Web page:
Irenic Thoughts

Irenic. The word means peaceful. This web log (or blog) exists to create an ongoing, and hopefully peaceful, series of comments on the life of King of Peace Episcopal Church. This is not a closed community. You are highly encouraged to comment on any post or to send your own posts.


Unarmed truth and unconditional love

Some thoughts from the Rev. Dr. Martin Luther King, Jr.
MLK at the Lincoln Memorial
"I believe that unarmed truth and
unconditional love will have
the final word in reality.
That is why right, temporarily defeated,
is stronger than evil triumphant."
Nobel Peace Prize acceptance speach, December 10, 1964

"Everybody can be great... because anybody can serve.
You don't have to have a college degree to serve.
You don't have to make your subject and verb agree to serve.
You only need a heart full of grace. A soul generated by love."

"If a man is called to be a streetsweeper, he should sweep streets
even as Michelangelo painted, or Beethoven composed music,
or Shakespeare wrote poetry. He should sweep streets so well
that all the hosts of heaven and earth will pause to say,
here lived a great streetsweeper who did his job well."

"The church was not merely a thermometer
that recorded the ideas and principles of popular opinion;
it was a thermostat that transformed the mores of society."
Letter from Birmingham Jail, April 1963

"Love is the only force capable of transforming an enemy into friend."

"Our scientific power has outrun our spiritual power.
We have guided missiles and misguided men."
Strength to Love, 1963

"All men are caught in an inescapable network of mutuality."

"History will have to record that the greatest tragedy of this period
of social transition was not the strident clamor of the bad people,
but the appalling silence of the good people."

"I submit to you that if a man hasn't discovered
something he will die for, he isn't fit to live."
Speech in Detroit, June 23, 1963

"I have a dream that one day on the red hills of Georgia,
the sons of former slaves and the sons of former slave owners
will be able to sit together at the table of brotherhood."

the rev. Dr. Martin Luther King, Jr.


  • At 1/16/2006 8:12 AM, Blogger Celeste said…

    "I have a dream that one day on the red hills of Georgia,
    the sons of former slaves and the sons of former slave owners
    will be able to sit together at the table of brotherhood."

    I think this dream has come true. Perhaps more slowly than some would like, but it is that way for me in my job and in my church. Thanks for the blog, Frank.

  • At 1/16/2006 12:46 PM, Blogger St Michael's Episcopal Church said…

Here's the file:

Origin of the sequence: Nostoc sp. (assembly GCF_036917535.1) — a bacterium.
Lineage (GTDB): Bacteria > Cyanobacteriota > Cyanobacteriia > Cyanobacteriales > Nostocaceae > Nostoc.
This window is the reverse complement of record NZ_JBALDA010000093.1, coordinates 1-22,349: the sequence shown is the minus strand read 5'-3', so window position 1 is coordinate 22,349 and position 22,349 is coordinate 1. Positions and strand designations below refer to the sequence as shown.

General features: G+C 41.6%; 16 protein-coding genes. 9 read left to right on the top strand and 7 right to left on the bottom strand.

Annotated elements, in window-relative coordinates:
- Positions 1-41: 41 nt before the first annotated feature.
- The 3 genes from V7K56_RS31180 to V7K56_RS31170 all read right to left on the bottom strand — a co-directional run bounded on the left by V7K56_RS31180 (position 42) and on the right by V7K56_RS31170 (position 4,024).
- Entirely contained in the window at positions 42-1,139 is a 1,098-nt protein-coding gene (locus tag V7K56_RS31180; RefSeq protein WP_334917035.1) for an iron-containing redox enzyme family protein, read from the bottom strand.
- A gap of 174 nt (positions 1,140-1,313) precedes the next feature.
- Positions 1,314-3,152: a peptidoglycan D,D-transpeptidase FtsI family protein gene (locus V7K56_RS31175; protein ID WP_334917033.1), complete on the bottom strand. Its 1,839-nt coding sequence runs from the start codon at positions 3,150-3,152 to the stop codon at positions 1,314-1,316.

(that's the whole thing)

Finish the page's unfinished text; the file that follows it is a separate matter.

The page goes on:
I just left Waynesboro's MLK rally at the town park (St Michael's happens to sit on the town park...I didn't know there was going to be a rally until I heard the singing) - four white people were there - two were working (EMT and a reporter) and the remaining two were the United Methodist pastor and myself - and I didn't even know there was a rally.

    Lord, have mercy.

    Steve +

  • At 1/16/2006 6:34 PM, Blogger FRIDAY'S CHILD said…

    I agree with you 100% about love changing enemies to friendship coz you can create an oasis of love in the midst of a harsh and uncaring world by grinding it out and sticking in there.
    I also do believe that success is to be measured not by wealth, power or fame, nor education, but by the ration between what man is and what he might be.

  • At 1/17/2006 2:54 PM, Anonymous Anonymous said…

    Dr. King's dream remains just that, an unfulfilled vision of true equality. There are a great many people who, on the surface, say they believe everyone to be equal no matter the skin color. But in reality we are still two separate races inhabiting the same space and time. The prejudice may be covert but it very much still exists. All you have to do is drive down MLK Boulevard in Kingsland and you'll see how the other half lives. Dr. King had the unique abilities of putting the feelings of his generation into eloquent words and the ability to make others believe what he knew to be true: You cannot conquer love. It's what Christ taught. It's what Dr. King taught. Too bad it remains a dream deferred.

  • At 1/19/2006 4:44 PM, Blogger Celeste said…

    In reply to Anonymous: MLK blvd in Kingsland actually has some very nice big houses on it, along with some older run down houses. I don't get your point about the "other half". That seems to separate us in itself. :( I am sorry you don't experience the improvements and celebrate the differences in our races as I have had the privilage to. Don't get me wrong, I do see some areas that need improvement, as I do within my own race and the stereotypes that are within it. I also see the changes for the good and they are happening. If I am called gullible or ignorant, then that's what I would rather be than hopeless.

  • At 1/20/2006 5:12 PM, Anonymous Anonymous said…

    What I meant by "the other half" is the poor African Americans that live in Camden County that the white well-to-do don't even know exist. I'm hopeful that one day we will live in a world of true equality. But to look at it with rose colored glasses and call it something it's not is as big a disservice as ignoring the problem.

    I do celebrate diversity and believe that in that diversity we find our greatest strength. I work in a profession where we see the sometimes ugly reality of life and the consequences of decades of white dominated government and culture up close and personally. Make no mistake about it, racism exists in Camden County. Ask an African American who was born and raised here.

    We are all equal. God is colorblind, it's some of his creations that are the problem.


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